The Fresh Loaf

News & Information for Amateur Bakers and Artisan Bread Enthusiasts

Seeking recommendations on countertop oven

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Rosalie's picture
Rosalie

Seeking recommendations on countertop oven

My big oven is great for baking a pair of full-size loaves.  But I'm a singleton who would rather freeze formed mini-loaves and bake fresh every day or two.  That way I can always have fresh bread.  I'm not asking for too much, am I?  But I don't want to be wasteful of energy.

I have a toaster oven that works for micro-loaves (roll-size and slightly larger), but not for mini-loaves.  I'm thinking about getting a larger toaster oven, maybe with convection, and I'm looking for recommendations and tips.

Rosalie

Jeffrey's picture
Jeffrey

On our counter sits a Munsey, that's all it says.  It's a toaster oven that fit's a small loaf.  A pound size about all it'll hold, and that's tricky.

 

Most of the loaves we make in there are smaller, and we use a glass casserole dish with a lid.  That way the coils on top don't leave their mark, so much.  During the winter we enjoyed a hot loaf of bred at bed time almost every day.  Summer brings so many things to do, and the kitchen is already hot. sigh;  It still gets used though, just not so much.

 

Sorry i can't tell you more about it, we found it in a thrift store.  Actually looking for one, that size, amazing.

 

Toaster ovens are a fun way to make a little loaf, and with just the two of us, it's well worth it.  Hope you find a nice one, keep us posted.

 

jeffrey

 

Mini Oven's picture
Mini Oven

me started on this site! When looking, make sure the coils (if exposed) on the bottom are close together and more in the middle than on the outside edge. The top coils just the opposite. The glass casserole or an oven proof ceramic casserole with lid works the best for distributing heat without steam. I also recommend oven gloves, because there is so little room to maneuver. I've had two no-name brands. --Mini Oven

KipperCat's picture
KipperCat

Rosalie, I'm in the same boat. Before I started baking bread, I had planned to get a larger (6 slice) toaster oven for other kitchen tasks. But I'm not sure many of those would handle bread baking OK. After reading a lot of discussions, I've realized that what I would really like to have is a $400 Cadco. But I'm not at all sure I want to spend that much money on a countertop oven. Here are a couple of links.

This first is a discussion on eGullet forums.

http://forums.egullet.org/index.php?showtopic=18411

The 2nd is my post asking about a countertop oven in an Appliance Forum. If you follow the links there, you'll get some more info. Just below it is link to a discussion of toaster ovens.

http://ths.gardenweb.com/forums/load/appl/msg060013484058.html

http://ths.gardenweb.com/forums/load/appl/msg0214054725552.html

This link is to Cooks Illusrated ratings on 6 slice toaster ovens. For those of you who don't subscribe there, here's a brief summary. They found only one that both made great toast and cooked well. That was the Krups FBC412 at $200. It was rated good for everything, except cleanup which was rated fair. They didn't specifically test bread baking in any of the ovens.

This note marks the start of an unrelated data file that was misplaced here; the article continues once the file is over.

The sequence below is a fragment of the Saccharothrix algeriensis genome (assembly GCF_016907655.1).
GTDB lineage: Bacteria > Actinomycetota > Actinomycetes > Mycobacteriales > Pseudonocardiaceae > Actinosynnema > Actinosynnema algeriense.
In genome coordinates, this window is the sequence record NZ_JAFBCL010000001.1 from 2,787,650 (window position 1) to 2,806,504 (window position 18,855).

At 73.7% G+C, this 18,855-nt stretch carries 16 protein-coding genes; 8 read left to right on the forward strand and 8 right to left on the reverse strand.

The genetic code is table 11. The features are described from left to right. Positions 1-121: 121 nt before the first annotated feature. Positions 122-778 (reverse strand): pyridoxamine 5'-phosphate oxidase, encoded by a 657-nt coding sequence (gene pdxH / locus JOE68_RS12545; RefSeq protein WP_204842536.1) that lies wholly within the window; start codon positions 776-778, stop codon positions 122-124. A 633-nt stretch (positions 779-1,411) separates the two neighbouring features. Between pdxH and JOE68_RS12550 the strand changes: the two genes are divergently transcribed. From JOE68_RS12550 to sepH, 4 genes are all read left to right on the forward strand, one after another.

Recommended with reservations were the Oster #6292 at $99 and the Cuisinart TOB-175BC at $180. Both of these were rated poor for toasting, fair for cooking, good for both design and accuracy and poor for cleanup. The other 5 models they looked at were not recommended at all. My sister has the Cuisinart and likes it a lot, though she hasn't tried it for baking bread.

http://www.cooksillustrated.com/images/document/testing/MJ07_Testing-ToasterOvens.pdf

This may be more info than you want to wade through! Sorry I've no personal experience to offer you. If you do purchase one, please let us know how it does.

Rosalie's picture
Rosalie

I really appreciate all your information, and I studied it all. And I do remember the Cooks Illustrated article. One problem with that article is that they put a lot of weight on toast (after all we ARE talking about TOASTER ovens), but I don't need it for that. I have a perfectly fine toaster, thank you.

I was in town today and popped into Bed Bath & Beyond - just to look, mind you. But I found one that seemed perfect - the Oster 6248. It has convection; it has two racks, and the upper one can be removed for taller items, like bread. Of course, they only had about five choices, and none of the others was close. It remains to be seen how perfect it is. I did inquire about the return policy, and the kid seemed to think that there'd be no problem as long as I had the receipt.

I came home and went online to find out more about it. It seems that it's been discontinued. Meanwhile, I could scarcely find a review of it - there was one that said, "Recommended!" and another that appeared to be a plant (maybe it wasn't, but it read like one).

So I guess I'm going to have to unpack it and figure out where to put it. The space where the other toaster oven is probably is too small. But where there's a will and a potential for more fresh homemade bread, there's a way.

Rosalie

SDbaker's picture
SDbaker

Rosalie, I love to know how it turns out!  I was looking at countertop versions today.  I will be doing 6 months of temporary duty in Tampa, FL and likely staying in a hotel or bachelor housing..and I am already thinking of how I am going to bake. 

 SD Baker

AnnieT's picture
AnnieT

Rosalie, glad you found a toaster oven and we all look forward to hearing how you like it and maybe seeing pictures of your bread. I have what may be a silly question, but you say that you have a perfectly fine toaster and I would like to know what brand it is? When my last one died I replaced it with a Toastmaster which is totally pathetic. (It was cheap, serves me right.) My last copy of the Vermont Country Store flyer showed a toaster from England made by Russell Hobbs. They claimed to have tested many toasters and this was the best. Pretty pricey but maybe it would see me out, as my mama used to say. All this because whenever my bread isn't as perfect as I had hoped (frequently) I console myself with the thought that it makes great toast. Yesterday I made the NKB using some spelt flour plus steel cut oats, and tried cooking it from cold. Not bad, but the crumb wasn't holey. Great toasted with butter and Marmite! A